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The Florida Keys are closed for business because of the coronavirus pandemic.
There are no open hotels or short-term vacation rentals. Some beaches and parks are closed.
And now, the county has decided no non-residents may enter U.S. 1 without proof of employment or property ownership.
So during this unprecedented break, the city of Key West decided to spruce up the island.
For starters, city crews started repaving famous Duval Street, the tourist mecca that stretches from the Atlantic Ocean to the Gulf of Mexico, on Wednesday.
“Believe, we’re going to get through this and we’re going to get through this as a stronger community,” Mayor Teri Johnston said, in a prepared video statement delivered via her public Facebook page.
Workers are hurting, left unemployed, and need financial help from the federal government, she said, adding that she had called the elected leaders who represent the Keys about the issues.
“Help is on the way,” she said.
But in the meantime, she said, the city is going to focus on island improvements.
“We are going to use this unprecedented opportunity to paint the streetlights, to clean the gum off of the sidewalks, to paint the curb, to replant the trees that are dead and missing,” Johnston said.
The Duval makeover is scheduled for completion in July, said city spokeswoman Alyson Crean.
“But that’s curbs, ramps, all of that stuff,” Crean said.
The Duval project was already in the works but slated for the slow season, not late March, Crean said.
“It was in the plans, but moved up because of the circumstances,” she said.
City workers on Wednesday put a fresh coat of paint on the sidewalk at the Southernmost Point Buoy, which had been barricaded off and covered with a huge blue tarp to ward off groups of 10 or more.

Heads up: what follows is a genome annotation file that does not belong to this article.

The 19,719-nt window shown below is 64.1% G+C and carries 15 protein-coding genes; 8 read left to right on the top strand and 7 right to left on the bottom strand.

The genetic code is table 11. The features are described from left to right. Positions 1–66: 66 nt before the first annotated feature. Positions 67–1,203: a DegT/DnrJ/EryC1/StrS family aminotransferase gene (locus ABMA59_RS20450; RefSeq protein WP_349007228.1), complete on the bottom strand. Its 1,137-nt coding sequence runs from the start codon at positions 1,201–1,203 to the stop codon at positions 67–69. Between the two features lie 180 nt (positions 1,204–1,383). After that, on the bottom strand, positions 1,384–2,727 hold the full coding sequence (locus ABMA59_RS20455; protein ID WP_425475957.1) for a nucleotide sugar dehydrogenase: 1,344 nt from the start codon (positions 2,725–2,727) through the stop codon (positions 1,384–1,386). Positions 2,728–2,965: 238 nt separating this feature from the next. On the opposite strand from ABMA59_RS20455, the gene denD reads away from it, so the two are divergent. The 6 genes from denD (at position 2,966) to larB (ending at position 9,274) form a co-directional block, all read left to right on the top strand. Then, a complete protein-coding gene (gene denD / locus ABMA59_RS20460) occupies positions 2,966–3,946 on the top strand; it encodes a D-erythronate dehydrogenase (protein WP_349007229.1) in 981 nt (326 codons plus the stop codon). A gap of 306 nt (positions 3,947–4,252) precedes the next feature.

But the buoy was freed from fencing on Wednesday and its makeshift cover. It was blocked off before tourists were shut out of the Keys, city staff said.
People were taking selfies and videos of the giant blue buoy.
“We believe that the attraction is not bringing residents together in groups,” said City Manager Greg Veliz. “Actually, it seemed as though the attraction was the covered buoy.”
The city will also repave 20th Street in the New Town neighborhood and is already working on repaving Simonton Street in Old Town.
Also, the median along Flagler Avenue, a main artery that runs parallel to North Roosevelt Boulevard and heads toward the city’s entrance, will be replanted.
Key West has had more than 1.2 million visitors since November., Johnston said in an interview Monday on U.S. 1 Radio, 104.1 FM, which the city posted on Facebook Wednesday.
“It may seem we’ve taken a little bit stronger measures and a little bit quicker than maybe the rest of the county or the state,” Johnston said. “It’s because we’ve got more people visiting.”
That’s why the city ordered restaurants to close on-premises dining and only do takeout and delivery before Florida Gov. Ron DeSantis issued his orders, she said.
Johnston also ordered all nonessential businesses at 5 p.m. Monday, the day after the county ordered all Keys hotels to close.
Johnston said Key West is “an urban hub here in the county and in the state,” unlike the rest of the Keys.
The city shut down Smathers Beach while the county is keeping its open — like Higgs Beach in Key West — as long as people don’t gather in groups of 10 or more, as the White House guidelines state.
But Smathers is historically a spring break gathering spot, Johnston said.